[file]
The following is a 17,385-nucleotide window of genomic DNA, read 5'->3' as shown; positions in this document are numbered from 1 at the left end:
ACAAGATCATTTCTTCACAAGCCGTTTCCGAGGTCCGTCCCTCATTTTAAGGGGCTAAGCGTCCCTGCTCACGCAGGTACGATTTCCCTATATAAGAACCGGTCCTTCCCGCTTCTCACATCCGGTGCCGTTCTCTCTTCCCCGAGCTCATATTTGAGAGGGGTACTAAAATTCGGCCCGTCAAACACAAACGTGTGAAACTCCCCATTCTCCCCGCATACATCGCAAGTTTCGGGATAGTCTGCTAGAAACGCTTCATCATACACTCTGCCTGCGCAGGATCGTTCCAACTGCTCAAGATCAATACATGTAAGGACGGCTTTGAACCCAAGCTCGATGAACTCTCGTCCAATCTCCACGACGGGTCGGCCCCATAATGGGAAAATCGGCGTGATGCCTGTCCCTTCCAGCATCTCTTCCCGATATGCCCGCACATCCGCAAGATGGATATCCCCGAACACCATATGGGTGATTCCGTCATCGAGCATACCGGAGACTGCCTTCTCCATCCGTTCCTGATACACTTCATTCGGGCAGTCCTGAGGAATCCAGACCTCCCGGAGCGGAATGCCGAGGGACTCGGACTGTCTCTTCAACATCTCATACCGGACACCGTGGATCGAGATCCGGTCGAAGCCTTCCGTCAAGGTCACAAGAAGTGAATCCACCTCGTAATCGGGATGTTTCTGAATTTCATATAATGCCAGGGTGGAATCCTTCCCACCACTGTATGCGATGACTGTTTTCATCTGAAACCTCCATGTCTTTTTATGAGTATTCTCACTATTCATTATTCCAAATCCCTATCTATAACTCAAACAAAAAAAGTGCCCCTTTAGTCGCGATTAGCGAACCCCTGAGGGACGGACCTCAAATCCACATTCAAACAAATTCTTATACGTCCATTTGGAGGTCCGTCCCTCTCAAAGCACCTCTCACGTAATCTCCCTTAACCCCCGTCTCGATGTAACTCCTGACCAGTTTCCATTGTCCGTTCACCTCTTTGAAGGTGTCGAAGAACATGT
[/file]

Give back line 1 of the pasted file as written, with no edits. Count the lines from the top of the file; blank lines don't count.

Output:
The following is a 17,385-nucleotide window of genomic DNA, read 5'->3' as shown; positions in this document are numbered from 1 at the left end: